As governor, Blease emphasized individual freedom for whites and racism. He opposed government regulation, even if its purpose was to benefit the same mill workers to whom he appealed. He denounced an act to limit working hours for mill employees, believing it interfered with parents’ control over their children. He vetoed legislation to inspect factories for safety and health considerations, stating that a man ought to be able to work under any conditions he chose. He opposed compulsory education as an attempt to replace parents with “the paid agents of the State in the control of children,” and he vetoed four compulsory attendance bills while governor. Read the Entry »

Until 1993 Blenheim Bottling Company avoided any attempts at modernization. Each bottle was taken off the production line and hand-shaken to mix the granulated sugar into the ale. That laborious process ended when Alan Schafer, proprietor of the South of the Border entertainment complex located just south of the North Carolina state line, bought out the bottler and built a modern plant. The spicy ale has developed a cult following among food and wine aficionados. Read the Entry »

Charleston served as the Confederacy’s main port from November 1861 to July 1863. During this time some thirty-six steam-powered blockade-runners made 125 trips in and out of Charleston, carrying out nearly 30,000 bales of cotton. The majority of the ships operated out of Nassau, although some came from Havana and Bermuda. Primarily private companies used Charleston, while Wilmington, North Carolina, was home to the government’s blockade-runners. Read the Entry »

The state is famed for Winnsboro blue granite, which was quarried for many years in Fairfield County. The stone is of light blue color and contains particles of mica, feldspar, and quartz. It is much prized in construction and decoration. Read the Entry »

There are commonly two understandings of the Blue Ridge. The first is the geologic Blue Ridge, which is found only in Oconee County, bounded on the west by the Chattooga River and on the east by the Brevard Fault. The second is the geographic Blue Ridge, which includes both the Blue Ridge Mountains and inner Piedmont mountains such as Sassafras, Pinnacle, and Table Rock. Read the Entry »

Primarily supported by Charleston merchants and built by Irish and German immigrants and local slaves, the Blue Ridge Railroad was intended to return the port city to commercial prominence in the region. Funding was problematic, however, with investors outside of Charleston displaying little interest in the project. Only a massive infusion of state funds in the mid-1850s kept the Blue Ridge Railroad alive, but it was not enough to complete the line. Read the Entry »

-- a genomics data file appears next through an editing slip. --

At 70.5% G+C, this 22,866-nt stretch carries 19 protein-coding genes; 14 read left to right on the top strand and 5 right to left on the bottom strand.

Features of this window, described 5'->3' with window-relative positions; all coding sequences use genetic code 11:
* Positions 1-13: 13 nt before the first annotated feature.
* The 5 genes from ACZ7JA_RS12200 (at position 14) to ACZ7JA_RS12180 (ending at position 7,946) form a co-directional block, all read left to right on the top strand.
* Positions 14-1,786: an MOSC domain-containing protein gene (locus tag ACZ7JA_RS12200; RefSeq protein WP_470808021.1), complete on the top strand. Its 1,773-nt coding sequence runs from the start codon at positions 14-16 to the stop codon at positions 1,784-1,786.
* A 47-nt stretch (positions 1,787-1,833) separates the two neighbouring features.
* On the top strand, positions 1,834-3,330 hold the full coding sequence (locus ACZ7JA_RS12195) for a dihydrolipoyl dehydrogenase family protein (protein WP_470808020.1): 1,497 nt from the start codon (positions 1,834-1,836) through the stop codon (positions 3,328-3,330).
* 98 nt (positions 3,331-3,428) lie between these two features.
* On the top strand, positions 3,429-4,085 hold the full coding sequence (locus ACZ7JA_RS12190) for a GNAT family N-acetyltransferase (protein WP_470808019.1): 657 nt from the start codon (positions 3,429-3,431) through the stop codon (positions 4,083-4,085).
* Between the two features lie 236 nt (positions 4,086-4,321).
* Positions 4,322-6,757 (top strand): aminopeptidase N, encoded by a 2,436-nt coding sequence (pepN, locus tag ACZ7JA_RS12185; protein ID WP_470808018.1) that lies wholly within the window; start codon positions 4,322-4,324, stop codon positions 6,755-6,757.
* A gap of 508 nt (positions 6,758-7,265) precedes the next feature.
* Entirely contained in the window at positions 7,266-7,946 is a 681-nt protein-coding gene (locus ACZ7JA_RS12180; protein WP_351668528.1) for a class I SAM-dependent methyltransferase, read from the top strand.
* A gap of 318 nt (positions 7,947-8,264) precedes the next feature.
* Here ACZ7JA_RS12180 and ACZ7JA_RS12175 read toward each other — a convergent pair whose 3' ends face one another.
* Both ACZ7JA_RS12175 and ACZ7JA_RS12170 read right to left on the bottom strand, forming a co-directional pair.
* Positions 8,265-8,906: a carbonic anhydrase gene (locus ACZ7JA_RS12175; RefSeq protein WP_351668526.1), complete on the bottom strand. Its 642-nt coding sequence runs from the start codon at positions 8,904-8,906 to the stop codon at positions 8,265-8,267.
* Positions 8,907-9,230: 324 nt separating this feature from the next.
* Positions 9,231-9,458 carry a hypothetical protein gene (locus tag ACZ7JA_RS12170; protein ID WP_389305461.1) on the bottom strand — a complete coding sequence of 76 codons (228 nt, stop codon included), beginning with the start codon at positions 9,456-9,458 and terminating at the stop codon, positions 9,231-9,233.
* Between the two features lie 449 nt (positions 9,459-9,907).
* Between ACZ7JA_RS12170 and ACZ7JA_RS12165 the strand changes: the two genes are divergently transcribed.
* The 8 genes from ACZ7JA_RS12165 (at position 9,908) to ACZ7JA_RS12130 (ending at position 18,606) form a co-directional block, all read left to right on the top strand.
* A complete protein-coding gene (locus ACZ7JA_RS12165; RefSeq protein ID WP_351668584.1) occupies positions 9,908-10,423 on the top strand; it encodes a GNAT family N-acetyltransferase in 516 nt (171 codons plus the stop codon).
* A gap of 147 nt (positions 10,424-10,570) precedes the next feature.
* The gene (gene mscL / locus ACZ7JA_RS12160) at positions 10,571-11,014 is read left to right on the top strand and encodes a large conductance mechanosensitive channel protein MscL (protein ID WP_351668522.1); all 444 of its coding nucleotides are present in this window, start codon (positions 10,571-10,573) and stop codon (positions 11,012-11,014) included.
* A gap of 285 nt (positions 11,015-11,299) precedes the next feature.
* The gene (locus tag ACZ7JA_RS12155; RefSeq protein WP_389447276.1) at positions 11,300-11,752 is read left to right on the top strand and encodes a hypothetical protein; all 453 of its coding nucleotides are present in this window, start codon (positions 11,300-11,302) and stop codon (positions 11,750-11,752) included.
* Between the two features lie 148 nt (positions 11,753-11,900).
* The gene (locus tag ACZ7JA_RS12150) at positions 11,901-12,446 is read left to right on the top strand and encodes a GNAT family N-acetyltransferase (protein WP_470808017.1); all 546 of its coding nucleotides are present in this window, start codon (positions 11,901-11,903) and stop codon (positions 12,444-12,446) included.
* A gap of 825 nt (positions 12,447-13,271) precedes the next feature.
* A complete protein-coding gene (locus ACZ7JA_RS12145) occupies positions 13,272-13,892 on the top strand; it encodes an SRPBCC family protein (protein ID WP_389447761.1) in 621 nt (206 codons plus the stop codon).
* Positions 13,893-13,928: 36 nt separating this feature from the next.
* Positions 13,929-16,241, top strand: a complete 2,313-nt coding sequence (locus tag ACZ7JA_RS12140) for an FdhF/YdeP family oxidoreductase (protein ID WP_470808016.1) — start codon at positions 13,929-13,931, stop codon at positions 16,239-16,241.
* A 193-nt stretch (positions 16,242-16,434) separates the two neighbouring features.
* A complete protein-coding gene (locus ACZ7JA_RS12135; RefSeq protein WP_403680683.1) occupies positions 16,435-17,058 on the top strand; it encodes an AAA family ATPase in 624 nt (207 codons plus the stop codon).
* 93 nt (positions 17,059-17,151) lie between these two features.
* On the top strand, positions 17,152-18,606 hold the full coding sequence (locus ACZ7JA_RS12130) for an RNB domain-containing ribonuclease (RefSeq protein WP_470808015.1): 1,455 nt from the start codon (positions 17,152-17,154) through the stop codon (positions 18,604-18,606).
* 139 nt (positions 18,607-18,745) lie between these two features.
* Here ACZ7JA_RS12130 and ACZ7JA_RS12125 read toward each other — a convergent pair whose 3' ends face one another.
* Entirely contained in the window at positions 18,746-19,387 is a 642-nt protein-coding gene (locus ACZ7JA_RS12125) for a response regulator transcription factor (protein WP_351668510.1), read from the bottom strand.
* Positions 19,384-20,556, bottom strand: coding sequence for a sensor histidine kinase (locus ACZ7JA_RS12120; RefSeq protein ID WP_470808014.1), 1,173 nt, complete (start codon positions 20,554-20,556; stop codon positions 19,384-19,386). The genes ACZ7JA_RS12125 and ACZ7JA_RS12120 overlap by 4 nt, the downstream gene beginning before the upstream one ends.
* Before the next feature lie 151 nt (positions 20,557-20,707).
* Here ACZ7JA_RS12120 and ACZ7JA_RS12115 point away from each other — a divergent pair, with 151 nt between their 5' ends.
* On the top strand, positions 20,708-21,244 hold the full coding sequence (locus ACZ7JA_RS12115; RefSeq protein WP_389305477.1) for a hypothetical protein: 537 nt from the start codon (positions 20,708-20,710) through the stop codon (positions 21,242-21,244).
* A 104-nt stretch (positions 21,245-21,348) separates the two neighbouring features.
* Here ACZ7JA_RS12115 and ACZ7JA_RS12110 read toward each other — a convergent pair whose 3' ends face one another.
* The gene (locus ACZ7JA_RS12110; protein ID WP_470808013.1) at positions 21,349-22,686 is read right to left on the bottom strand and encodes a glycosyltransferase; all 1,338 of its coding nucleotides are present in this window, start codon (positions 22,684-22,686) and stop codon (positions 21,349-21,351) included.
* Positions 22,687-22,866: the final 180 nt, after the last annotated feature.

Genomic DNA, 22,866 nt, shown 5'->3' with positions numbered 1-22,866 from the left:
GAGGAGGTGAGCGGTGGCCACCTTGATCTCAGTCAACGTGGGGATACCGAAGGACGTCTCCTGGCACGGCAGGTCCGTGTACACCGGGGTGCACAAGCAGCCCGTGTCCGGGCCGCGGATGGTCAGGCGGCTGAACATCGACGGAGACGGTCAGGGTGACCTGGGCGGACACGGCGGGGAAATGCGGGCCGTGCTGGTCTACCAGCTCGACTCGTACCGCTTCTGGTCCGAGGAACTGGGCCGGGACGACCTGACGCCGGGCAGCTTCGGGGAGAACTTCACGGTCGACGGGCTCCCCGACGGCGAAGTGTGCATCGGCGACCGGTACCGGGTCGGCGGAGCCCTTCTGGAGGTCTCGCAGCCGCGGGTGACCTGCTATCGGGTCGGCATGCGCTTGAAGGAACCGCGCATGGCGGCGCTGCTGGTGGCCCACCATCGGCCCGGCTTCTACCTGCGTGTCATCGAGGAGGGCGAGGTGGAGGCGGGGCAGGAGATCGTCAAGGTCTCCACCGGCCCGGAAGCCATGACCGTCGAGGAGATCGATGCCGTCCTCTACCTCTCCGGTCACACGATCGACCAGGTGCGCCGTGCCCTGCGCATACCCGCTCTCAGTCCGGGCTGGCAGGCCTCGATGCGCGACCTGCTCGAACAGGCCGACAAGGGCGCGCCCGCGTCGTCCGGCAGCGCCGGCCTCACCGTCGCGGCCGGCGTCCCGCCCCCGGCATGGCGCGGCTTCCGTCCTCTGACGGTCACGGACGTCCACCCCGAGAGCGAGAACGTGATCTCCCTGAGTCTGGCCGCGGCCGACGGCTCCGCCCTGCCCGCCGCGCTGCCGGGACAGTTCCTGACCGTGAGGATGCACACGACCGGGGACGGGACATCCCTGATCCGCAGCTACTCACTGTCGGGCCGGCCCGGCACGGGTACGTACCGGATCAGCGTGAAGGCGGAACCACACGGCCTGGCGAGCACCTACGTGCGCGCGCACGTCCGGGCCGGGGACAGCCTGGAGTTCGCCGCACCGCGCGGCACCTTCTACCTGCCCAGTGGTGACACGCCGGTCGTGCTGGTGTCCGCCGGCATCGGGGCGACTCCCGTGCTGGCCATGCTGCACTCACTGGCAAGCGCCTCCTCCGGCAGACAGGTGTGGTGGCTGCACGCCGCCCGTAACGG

The grandson of former chief Samuel Taylor Blue, Gilbert Blue was elected chief of the Catawba Tribe of South Carolina in 1973. Under Chief Blue’s leadership, the Catawba successfully pursued their lawsuit against the state of South Carolina for land claims under the Nations Ford Treaty of 1840 and their quest for the reinstatement of status as a federally recognized Indian tribe. Read the Entry »

Chief Samuel Blue was the driving force behind the political revival of the Catawba tribe. It was during his second administration that the Catawba finally became a federally recognized tribe and recovered parts of their original reservation. Read the Entry »

In South Carolina, the hotbed was the Greenville-Spartanburg area, where a coterie of talented guitarists contributed to a style that became known as the “Piedmont” or East Coast school of blues. Read the Entry »

Located on the twenty-foot-high bluffs of the May River and facing the cool, southerly winds, it was an ideal summer refuge for planter families. The town, known first simply as May River and then later as Kirk’s Bluff, was officially named Bluffton in 1844. The development of Hilton Head as a major tourist destination in the early 1970s marked a revitalization of Bluffton. Annexations and the spread of Hilton Head’s resort and tourism economy led to a seventy-five percent increase in Bluffton’s population during the 1990s. Read the Entry »